Migrant families at border have nowhere to go
The Rev. Randy Mayer made the familiar trip to the Comedor near the Mexico/US border last week. The pastor of Church of the Good Shepherd, UCC in Sahuarita, Ariz., and his congregants are among church volunteers at the Comedor, a small hillside compound where Jesuits, Sisters of the Holy Eucharist, Samaritans from Green Valley, Sahuarita and Tucson, No More Deaths members, and helpers from both sides of the border provide migrants with morning and evening meals, clothing, medical care, phone calls, legal advice, and psychological services. There Guatemalan, Mexican, Honduran, and El Salvadoran Consulate officials cash deportee’s checks issued by U.S. detention facilities that can’t be cashed in Mexican financial institutions.
That morning Mayer was assigned to do intake interviews.
“In my 20 years here being engaged in frontline immigration work, this was probably my most difficult and hopeless day,” he wrote to me. “There were probably 120 migrants looking for support. Most were coming from Guatemala and Honduras, wanting to seek asylum. There were a lot of women with children who were fleeing horrible domestic violence situations where their ex-husbands are trying to kill them. They had no idea that Attorney General Sessions has changed the laws and that they can’t even apply, or if they do, they will be separated from their kids. It was so painful to see them process this news and they are so far from home.”
There is no deterrence in what people don’t know. People with nothing to lose can’t be deterred.
These migrants have nowhere to go.
“They can’t go back home because the cartels and gangs are waiting for them,” explained Mayer. Undocumented detainees learned gang life in U.S. prisons and took it with them when they were deported. Today those American-born gangs in Latin America demand payments from families in exchange for loved ones’ lives.
Mayer and his congregation at Church of the Good Shepherd now care for two asylum-seeking families who entered the U.S. before the current administration changed the rules. A gang demanded payment in exchange for one of their teenager’s lives; relatives who couldn’t pay had already been murdered. So the family fled. “But now they would be turned away and most likely won’t be able to qualify for asylum,” said Mayer. “A beautiful caring family that is experiencing pure evil.” Even now they fear being hunted down by the gangs. And if Mayer is right they face deportation and certain death.
The border situation is overwhelming available humanitarian resources. Mayer and the team from Good Shepherd also went to the DeConcini Port of Entry, in Nogales, Ariz., to support the families that are waiting in line to present themselves for asylum. “There are so many now that there is a list of over 90 families on the wall so they won’t lose their place in line,” Mayer wrote. “It used to be that Border Patrol could process these asylum claims pretty quickly, 20 or more a day at the Nogales port of entry. Now they are doing 3 to 5 a day. Just so that people can suffer.”
On Thursday, June 14, Attorney General Sessions quoted from Romans 13 in an attempt to defend the U.S. policy responsible for what Mayer and others on our Southern Border are witnessing.
Attorney General Sessions, let me quote from Isaiah regarding your terrorizing of migrants and their children.
Woe to those who make unjust laws,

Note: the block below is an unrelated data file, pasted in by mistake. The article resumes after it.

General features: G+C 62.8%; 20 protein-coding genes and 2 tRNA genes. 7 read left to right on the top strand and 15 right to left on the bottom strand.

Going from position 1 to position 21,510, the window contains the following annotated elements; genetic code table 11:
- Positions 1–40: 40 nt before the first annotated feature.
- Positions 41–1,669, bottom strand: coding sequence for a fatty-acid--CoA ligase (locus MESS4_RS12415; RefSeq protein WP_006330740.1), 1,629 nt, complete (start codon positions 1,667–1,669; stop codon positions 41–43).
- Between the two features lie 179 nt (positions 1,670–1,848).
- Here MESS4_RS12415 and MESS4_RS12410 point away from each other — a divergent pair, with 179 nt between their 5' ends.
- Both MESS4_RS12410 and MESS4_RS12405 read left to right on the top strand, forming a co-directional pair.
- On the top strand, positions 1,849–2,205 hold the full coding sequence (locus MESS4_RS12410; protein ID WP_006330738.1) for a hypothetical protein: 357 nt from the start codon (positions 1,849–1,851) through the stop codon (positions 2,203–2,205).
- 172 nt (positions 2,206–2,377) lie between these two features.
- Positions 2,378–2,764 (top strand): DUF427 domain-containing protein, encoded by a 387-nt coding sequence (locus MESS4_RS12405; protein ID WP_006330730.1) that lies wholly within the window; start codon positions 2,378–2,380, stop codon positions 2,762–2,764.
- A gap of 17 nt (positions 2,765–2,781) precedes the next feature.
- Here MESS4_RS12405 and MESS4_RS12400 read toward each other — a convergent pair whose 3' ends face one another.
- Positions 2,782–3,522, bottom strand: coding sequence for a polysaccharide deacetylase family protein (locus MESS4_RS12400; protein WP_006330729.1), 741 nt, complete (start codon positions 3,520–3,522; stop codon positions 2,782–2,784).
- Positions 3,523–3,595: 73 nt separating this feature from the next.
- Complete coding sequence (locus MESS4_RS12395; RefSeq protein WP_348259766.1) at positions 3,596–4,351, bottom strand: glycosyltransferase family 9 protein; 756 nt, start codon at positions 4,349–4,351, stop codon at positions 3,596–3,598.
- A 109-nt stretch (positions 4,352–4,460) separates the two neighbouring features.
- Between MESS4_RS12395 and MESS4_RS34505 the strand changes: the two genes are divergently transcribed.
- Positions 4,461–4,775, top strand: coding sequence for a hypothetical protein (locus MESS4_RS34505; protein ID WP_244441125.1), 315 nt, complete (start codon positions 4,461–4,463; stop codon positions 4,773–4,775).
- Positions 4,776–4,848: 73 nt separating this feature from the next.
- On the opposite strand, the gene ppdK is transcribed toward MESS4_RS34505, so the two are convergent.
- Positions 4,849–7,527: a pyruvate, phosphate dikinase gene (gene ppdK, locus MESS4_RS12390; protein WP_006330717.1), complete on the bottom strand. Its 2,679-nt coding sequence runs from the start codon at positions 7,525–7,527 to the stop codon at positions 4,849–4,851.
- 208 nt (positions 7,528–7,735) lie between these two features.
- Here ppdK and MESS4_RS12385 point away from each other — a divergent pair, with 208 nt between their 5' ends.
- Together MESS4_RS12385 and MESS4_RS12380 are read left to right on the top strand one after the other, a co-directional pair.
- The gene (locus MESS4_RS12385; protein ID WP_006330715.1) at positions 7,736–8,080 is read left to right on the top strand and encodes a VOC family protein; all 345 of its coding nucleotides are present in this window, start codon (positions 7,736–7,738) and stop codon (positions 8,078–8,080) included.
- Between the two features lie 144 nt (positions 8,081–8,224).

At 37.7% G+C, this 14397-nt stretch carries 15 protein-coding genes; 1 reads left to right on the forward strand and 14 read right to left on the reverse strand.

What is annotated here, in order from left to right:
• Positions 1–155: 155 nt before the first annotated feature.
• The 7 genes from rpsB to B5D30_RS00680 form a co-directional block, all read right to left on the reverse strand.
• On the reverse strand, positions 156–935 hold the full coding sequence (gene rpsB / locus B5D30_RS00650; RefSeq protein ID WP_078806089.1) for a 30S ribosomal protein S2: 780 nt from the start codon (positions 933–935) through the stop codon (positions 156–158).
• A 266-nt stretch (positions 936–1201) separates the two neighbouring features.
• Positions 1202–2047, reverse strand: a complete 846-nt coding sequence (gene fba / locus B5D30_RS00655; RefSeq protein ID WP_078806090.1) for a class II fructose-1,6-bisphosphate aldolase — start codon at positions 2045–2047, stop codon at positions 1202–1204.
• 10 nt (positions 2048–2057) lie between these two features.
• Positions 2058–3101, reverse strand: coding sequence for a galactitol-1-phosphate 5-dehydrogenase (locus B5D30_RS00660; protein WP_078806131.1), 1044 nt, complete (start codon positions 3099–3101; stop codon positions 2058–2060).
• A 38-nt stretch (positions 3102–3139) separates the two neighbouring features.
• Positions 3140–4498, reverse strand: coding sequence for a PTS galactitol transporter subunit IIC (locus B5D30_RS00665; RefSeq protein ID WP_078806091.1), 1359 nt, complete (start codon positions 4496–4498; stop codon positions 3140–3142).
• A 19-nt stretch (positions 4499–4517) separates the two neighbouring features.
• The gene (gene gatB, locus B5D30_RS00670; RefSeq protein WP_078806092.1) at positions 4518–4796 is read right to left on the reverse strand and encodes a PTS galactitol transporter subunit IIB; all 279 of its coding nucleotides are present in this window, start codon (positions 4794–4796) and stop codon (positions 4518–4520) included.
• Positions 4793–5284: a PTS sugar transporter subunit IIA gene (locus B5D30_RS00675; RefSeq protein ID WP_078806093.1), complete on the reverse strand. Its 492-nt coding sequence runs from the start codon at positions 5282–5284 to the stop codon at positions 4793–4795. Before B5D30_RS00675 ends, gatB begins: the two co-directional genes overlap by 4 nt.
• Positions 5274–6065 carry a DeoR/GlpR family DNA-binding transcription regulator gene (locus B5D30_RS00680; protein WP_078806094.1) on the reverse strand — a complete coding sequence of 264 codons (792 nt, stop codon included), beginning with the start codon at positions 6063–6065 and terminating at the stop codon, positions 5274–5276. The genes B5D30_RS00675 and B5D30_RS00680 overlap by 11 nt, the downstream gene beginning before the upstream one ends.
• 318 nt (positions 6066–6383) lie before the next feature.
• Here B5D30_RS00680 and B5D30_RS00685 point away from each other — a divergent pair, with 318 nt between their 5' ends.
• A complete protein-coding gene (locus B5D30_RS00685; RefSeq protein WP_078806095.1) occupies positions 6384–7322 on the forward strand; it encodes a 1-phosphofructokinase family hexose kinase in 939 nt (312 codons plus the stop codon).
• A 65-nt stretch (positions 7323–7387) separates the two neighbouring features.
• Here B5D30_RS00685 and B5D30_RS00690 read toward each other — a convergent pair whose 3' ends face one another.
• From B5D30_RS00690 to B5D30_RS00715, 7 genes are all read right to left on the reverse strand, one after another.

to those who issue oppressive decrees,
to deprive the poor of their rights
and withhold justice from the oppressed of my people,
making widows their prey
and robbing the fatherless.
What will you do on the day of reckoning,
when disaster comes from afar?
To whom will you run for help?
Where will you leave your riches?
Nothing will remain but to cringe among the captives
or fall among the slain.
That’s what the Bible says about current U.S. immigration and border enforcement policy, about separating children from their parents and warehousing them in detention facilities, about denying asylum to people being hunted down by gangs and cartels, about telling women that domestic violence is not an asylum-worthy life circumstance.
For the past three years the Good Shepherd United Church of Christ has helped more than ten families present themselves at the border and make their way into the asylum process. Four Southwest Conference congregations offer hospitality to sanctuary guests. All of them go to church with us, and this summer, in the hope of healing and with a prayer for protection we are taking their kids to camp with us. “But the current crisis at the border with parents and families being separated and the tragic changes in the asylum laws immigrant families are beating our spirits down as we watch the most vulnerable migrants barely clinging to life,” Mayer said. “It is difficult being in the eye of the storm, bringing Jesus’ compassion to an evil situation in which our current administration is purposely seeking to inflict pain and cruelly destroy people’s lives.”
The work is too big for one church or one UCC conference. We need your financial support to Keep Families Together. Help to continue assistance to asylum families who are prohibited by law from working. They need to rent apartments. We need to distribute toothbrushes, travel size toothpaste, shampoo, razors, towels, wash cloths, sleeping mats, coloring books and crayons for kids.
Send your notes of encouragement to these families to the Southwest Conference, 917 E. Sheridan, Phoenix, AZ 85006, and we will pass them along to families camped on the border. Please demand policy change with your congressional representatives. All of us thank you.
The Rev. Bill Lyons is the Conference Minister, Southwest Conference United Church of Christ
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